Storing IOT Data in Azure: SQL vs Cosmos vs Other Methods

Regular Visitor

Hello Team,


The project I am working on as an architect has got an IOT setup where lots of sensors are sending data like water pressure, temperature etc. to an FTP(cant change it as no control over it due to security). From here few windows service on Azure pull the data and store it into an Azure SQL Database.

Here is my observation with respect to this architecture:


Problems: 1 TB limit in Azure SQL. With higher tier it can go to 4 TB but that's the max. So it does not appear to be infinitely scalable plus with size, the query issues could be a problem. Columnstore index and partitioning seem to be options but size limitation and DTUs is a deal breaker.


Problem-2- IOT data and SQL Database(downstream storage) seem to be tightly coupled. If some customer wants to extract few months of data or even more with millions of rows, DB will get busy and possibly throttle other customers due to DTU exhaustion.


I would like to have some ideas on possibly scaling this further. SQL DB is great and with JSON support it is awesome but a it is not horizontally scalable solution.


Here is what I am thinking:

1) All the messages should be consumed from FTP by Azure IOT hub by some means.

2) From the central hub, I want to push all messages to Azure Blob Storage in 128 MB files for later analysis at cheap cost.

3) At the same time,  I would like all messages to go to IOT hub and from there to Azure CosmosDB(for long term storage)\Azure SQL DB(Long term but not sure due to size restriction).


I am keeping data in blob storage because if client wants or hires a Machine learning team to create some models, I would prefer them to pull data from Blob storage rather than hitting my DB.


Kindly suggest few ideas on this. Thanks in advance!!

Chandan Jha








3 Replies


There are a number of choices that you can make in order to make this architecture more scalable and resilient. Without fully understanding the consumption use-case, it's generally thought that IoT data does not lend itself very well to relational data stores as the raw storage layer, and that is why you see a lot of the reference architectures with a data lake, or a data lakehouse (Data Lake combined with ACID capabilities, such as Databricks Delta) as the central repository, and then other data stores being added based on usage patterns (Azure Synapse analytics for aggregate reporting, for example)..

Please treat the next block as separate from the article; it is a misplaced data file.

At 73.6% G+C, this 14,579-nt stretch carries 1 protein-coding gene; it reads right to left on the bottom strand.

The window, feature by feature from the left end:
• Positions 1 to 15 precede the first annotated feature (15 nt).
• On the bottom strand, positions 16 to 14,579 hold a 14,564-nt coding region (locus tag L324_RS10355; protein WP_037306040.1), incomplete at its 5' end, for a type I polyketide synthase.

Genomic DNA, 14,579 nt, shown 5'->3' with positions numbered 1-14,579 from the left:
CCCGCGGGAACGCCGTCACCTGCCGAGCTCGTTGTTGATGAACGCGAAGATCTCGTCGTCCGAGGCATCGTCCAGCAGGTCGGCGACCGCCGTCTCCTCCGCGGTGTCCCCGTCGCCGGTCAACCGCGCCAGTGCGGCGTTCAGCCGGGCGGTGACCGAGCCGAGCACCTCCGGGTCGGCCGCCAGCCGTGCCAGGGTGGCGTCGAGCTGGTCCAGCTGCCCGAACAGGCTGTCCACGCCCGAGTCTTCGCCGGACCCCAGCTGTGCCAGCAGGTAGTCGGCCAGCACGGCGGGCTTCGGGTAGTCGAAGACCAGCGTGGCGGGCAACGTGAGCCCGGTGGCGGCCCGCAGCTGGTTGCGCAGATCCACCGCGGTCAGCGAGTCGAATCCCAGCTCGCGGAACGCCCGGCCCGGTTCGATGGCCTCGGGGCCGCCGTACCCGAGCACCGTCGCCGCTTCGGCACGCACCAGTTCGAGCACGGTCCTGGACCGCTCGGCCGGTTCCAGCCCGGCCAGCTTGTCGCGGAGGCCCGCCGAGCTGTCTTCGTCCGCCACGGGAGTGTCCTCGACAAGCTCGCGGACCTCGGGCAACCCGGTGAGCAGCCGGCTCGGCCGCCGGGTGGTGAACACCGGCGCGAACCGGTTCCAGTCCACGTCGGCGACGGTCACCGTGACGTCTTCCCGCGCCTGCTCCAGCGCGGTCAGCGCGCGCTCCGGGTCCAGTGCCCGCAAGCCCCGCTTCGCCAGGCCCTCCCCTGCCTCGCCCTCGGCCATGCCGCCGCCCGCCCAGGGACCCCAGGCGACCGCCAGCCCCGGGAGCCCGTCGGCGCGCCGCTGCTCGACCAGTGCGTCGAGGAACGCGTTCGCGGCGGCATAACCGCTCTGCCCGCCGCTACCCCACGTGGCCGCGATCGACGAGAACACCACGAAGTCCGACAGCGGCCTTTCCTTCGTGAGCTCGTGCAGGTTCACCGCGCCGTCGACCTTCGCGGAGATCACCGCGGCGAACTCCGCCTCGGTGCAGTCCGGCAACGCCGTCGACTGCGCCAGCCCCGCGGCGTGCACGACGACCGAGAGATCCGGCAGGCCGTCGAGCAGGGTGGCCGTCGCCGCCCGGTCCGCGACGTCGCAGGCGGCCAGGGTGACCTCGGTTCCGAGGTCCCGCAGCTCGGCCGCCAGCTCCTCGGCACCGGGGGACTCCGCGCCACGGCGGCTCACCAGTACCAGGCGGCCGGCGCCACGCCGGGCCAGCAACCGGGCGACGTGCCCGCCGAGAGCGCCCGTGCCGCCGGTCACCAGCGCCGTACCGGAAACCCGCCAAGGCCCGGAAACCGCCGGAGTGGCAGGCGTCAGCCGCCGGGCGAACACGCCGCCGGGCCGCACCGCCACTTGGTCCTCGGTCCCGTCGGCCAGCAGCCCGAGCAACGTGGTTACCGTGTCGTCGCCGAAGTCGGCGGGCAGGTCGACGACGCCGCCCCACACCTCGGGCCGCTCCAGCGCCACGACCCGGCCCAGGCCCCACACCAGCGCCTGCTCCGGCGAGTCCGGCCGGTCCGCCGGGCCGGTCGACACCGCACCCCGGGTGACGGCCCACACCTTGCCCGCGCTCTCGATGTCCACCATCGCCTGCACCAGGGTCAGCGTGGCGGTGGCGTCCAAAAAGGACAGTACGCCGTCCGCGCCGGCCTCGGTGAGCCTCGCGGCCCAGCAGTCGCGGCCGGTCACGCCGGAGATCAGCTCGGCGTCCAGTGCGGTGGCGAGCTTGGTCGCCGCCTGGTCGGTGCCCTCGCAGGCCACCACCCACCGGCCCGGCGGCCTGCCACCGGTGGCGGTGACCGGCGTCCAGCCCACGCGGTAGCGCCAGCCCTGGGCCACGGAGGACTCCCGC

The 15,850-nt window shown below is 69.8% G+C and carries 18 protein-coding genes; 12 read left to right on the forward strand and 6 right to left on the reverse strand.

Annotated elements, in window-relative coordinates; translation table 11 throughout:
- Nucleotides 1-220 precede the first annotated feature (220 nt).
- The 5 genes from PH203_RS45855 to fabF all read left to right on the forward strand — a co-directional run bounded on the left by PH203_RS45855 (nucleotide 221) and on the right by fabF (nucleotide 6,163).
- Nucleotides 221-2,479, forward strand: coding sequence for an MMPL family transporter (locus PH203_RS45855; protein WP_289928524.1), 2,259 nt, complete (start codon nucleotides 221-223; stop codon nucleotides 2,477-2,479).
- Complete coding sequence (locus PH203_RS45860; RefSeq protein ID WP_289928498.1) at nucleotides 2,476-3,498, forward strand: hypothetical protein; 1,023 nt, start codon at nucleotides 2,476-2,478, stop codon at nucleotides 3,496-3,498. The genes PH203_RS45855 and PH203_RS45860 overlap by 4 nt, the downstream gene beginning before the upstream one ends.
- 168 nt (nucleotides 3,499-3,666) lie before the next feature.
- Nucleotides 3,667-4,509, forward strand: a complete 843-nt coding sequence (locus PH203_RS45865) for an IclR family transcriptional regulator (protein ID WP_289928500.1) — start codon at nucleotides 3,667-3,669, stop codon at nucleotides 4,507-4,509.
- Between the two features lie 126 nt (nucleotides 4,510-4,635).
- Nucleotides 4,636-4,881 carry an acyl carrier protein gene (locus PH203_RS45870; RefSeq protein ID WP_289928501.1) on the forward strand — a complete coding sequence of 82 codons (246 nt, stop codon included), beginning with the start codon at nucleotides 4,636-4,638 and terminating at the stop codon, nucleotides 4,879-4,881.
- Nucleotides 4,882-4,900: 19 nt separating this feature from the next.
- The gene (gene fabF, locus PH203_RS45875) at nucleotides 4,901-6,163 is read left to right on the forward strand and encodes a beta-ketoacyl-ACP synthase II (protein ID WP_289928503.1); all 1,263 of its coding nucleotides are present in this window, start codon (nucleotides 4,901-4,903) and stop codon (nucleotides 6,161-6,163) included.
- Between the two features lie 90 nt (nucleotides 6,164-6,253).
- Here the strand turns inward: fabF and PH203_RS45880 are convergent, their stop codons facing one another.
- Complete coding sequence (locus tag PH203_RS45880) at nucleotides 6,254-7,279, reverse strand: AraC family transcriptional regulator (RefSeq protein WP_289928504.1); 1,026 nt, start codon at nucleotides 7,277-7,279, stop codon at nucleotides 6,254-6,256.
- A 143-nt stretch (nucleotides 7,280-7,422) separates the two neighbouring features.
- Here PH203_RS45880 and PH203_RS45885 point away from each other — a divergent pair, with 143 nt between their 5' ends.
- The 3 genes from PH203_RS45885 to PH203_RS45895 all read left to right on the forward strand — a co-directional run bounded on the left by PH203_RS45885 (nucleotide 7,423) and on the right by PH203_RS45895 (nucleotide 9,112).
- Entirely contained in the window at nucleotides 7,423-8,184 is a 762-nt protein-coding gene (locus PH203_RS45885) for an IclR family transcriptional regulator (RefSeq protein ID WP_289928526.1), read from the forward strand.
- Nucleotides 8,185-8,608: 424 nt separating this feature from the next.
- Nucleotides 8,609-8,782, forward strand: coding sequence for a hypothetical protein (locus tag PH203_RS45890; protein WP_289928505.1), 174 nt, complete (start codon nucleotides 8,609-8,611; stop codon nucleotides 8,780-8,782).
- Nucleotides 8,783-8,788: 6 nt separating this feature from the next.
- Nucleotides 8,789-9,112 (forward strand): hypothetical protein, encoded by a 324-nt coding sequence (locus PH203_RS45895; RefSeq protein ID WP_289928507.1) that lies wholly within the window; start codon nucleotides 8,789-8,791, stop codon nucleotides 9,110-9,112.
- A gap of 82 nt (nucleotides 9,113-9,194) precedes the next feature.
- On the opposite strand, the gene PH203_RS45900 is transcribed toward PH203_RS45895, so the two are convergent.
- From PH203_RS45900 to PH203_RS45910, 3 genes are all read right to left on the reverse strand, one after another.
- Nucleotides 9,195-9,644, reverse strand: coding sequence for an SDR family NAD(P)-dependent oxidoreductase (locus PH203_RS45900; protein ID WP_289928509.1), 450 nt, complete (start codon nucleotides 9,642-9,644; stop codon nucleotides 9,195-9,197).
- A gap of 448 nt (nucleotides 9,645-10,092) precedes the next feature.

There are some very good examples of reference architectures for IoT analysis available here: Azure IoT Reference Architecture ( 

Depending on what you want to do with the collected data, you can also look to incorporate tools such as Azure Time Series Insights (Gen2 use cases - Azure Time Series Insights Gen2 | Microsoft Docs) or even Azure Metrics Advisor (Azure Metrics Advisor – Root-Cause Analysis | Microsoft Azure) to help add value to the overall solution.


I hope this helps.




Ted Malone

Microsoft - West Enterprise Commercial

Can you provide more specifics on the query patterns you're looking to satisfy? This would help determine the best stores for short- and long-term needs.


@ChandanJha, what is the uses pattern for the data? Will we be performing real time analytics on the data? or we are planning to perform batch analytics on it? From the description, since we have FTP in the context, I am guessing we are performing batch analytics only. Also, from the discussion it is not very clear, if we really need to put the data into relational data store. Right?


If we need batch analytics and if there is no schema on write needed, then I would say we can bypass the IoT Hub and directly upload the data from FTP locations to Azure Data Lake Store Gen2, instead of Blob, unless you want to make IoT Hub as central messaging Hub. I see IoT Hub more in the real time ingestion and processing scenarios.


Please take a look at the architectural pattern here: 

The pattern will all depend on what you would like to do with the data downstream. In the above architecture, you can easily leverage ADLS Gen2, instead of Blob, in column 3, for cold path.


It sounds like you do not need hot path here. Granted IoT Hub gives you options to keep the messages until consumed in different ways (hot path/cold path etc.), I am not sure how complex it will be to work with IoT Hub to upload the data from FTP and whether it is considered a hot path.


Once your data is in ADLS Gen2, you can then leverage CosmosDB, to take advantage of unlimited scale, ms latencies, multi-regions writes etc.


Few other references:

IoT Device connectivity to Azure via FTP - Microsoft Tech Community

IoT Solutions and Azure Cosmos DB - Microsoft Tech Community

IoT using Cosmos DB


I hope this helps.




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